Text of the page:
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Posted: 1/18/2006 3:11:28 AM EDT
ROME - Italian prosecutors investigating the killing of an Italian secret service agent at a checkpoint in Iraq plan to charge a U.S. Soldier with murder and attempted murder, Italian media reported Tuesday.

U.S. gunfire killed Nicola Calipari near the checkpoint on March 4, as the agent was heading to Baghdad airport in a car with an Italian journalist who had just been released after being held hostage by militants.

The ANSA and Apcom news agencies reported Tuesday that prosecutors planned to charge the Soldier with murdering Calipari and attempting to murder the agent driving the car as well as the journalist, Giuliana Sgrena, who were both wounded during the incident. State TV news Tg1, and private SKY TG 24 television news also carried the report.

The prosecutor in charge of the case, Franco Ionta, could not be reached for comment Tuesday evening. A Pentagon spokesman, Lt. Col. Barry Venable, said the Pentagon had not seen any charges actually filed and declined to comment.

An Italian government report in May blamed U.S. military authorities for failing to signal there was a military checkpoint ahead on the road. It also contended that stress, inexperience and fatigue played a role in the shooting.

The Americans insisted that the car was going fast enough to alarm the Soldiers. The Italians have said the vehicle was traveling slowly.

Police and ballistic experts assigned by Rome prosecutors to examine the car have concluded it was traveling slower than the U.S. military claimed. They agreed with U.S. findings that only one Soldier fired at the car.

The shooting angered Italians, already largely opposed to the war in Iraq, and led many to step up calls for withdrawing the Italian contingent. Premier Silvio Berlusconi, who sent some 3,000 troops to Iraq after Saddam Hussein's ouster, insisted the incident would not affect troop levels or Italy's friendship with Washington.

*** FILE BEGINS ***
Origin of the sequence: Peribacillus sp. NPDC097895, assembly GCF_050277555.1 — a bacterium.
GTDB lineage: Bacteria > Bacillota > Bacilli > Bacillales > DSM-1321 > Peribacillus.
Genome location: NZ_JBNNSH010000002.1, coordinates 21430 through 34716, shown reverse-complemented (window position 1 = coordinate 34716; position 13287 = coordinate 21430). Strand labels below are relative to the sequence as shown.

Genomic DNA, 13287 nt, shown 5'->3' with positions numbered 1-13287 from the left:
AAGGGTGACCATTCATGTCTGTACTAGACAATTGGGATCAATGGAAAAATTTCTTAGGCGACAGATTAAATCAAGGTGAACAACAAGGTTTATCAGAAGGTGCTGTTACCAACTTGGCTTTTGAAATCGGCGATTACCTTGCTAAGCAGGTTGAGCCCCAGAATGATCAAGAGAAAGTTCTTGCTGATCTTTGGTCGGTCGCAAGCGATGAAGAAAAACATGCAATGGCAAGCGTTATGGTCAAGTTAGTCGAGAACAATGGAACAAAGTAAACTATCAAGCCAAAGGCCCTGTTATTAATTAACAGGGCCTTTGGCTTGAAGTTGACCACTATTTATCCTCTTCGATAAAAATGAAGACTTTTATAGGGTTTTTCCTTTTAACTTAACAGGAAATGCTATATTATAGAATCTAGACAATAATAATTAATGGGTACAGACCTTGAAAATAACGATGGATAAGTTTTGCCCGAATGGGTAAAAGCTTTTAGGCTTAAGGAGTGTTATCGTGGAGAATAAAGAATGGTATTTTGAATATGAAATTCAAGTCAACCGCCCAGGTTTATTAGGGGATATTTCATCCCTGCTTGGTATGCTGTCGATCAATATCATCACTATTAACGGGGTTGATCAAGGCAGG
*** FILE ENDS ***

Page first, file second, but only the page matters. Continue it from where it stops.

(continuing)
Link Posted: 1/18/2006 3:20:55 AM EDT
They can charge him with what they want but that doesnt mean anything. The US will not turn him over to Italy.
Link Posted: 1/18/2006 3:49:27 AM EDT
U.S. response to Italy...... " Suck our Balls "
Link Posted: 1/18/2006 3:51:00 AM EDT
I remember that! That was last year somewhere.

If I was at a checkpoint, and a car came speeding up to us, ignoring all signals, I think I'd open fire...

Fuck them!
Link Posted: 1/18/2006 3:53:07 AM EDT
No jurisdiction, but it pisses me off that Guido would do it.

OTOH, I should expect nothing different.
Link Posted: 1/18/2006 4:07:51 AM EDT
Didn't the miitary release satellite images that somehow showed that the car WAS travelling at a high rate of speed?


I'd advise that troop to steer clear of Italy (or Europe for that matter) for the rest of his life. I'm sure other EU pussy nations would grab him and turn him over if they saw his name on a passort 20 years from now.
Link Posted: 1/18/2006 4:10:56 AM EDT
One way or another, I think the troop will be screwed.

Link Posted: 1/18/2006 4:14:14 AM EDT
[Last Edit: 1/18/2006 4:14:32 AM EDT by pliftkl]

Originally Posted By svtfast:
They can charge him with what they want but that doesnt mean anything. The US will not turn him over to Italy.



We won't turn him over, but it means that the soldier who is charged needs to be very careful about what countries he visits for the rest of his life, because EU countries would probably seriously consider handing him over...
Link Posted: 1/18/2006 4:17:32 AM EDT
[Last Edit: 1/18/2006 4:19:17 AM EDT by Ross]
There's some domestic politics and playing to the public involved with this as well. I'm not completely up on Itallian politics, but IIRC there was political hay to be made over what to do. Let's just say it's not driven 100% in a quest for the truth.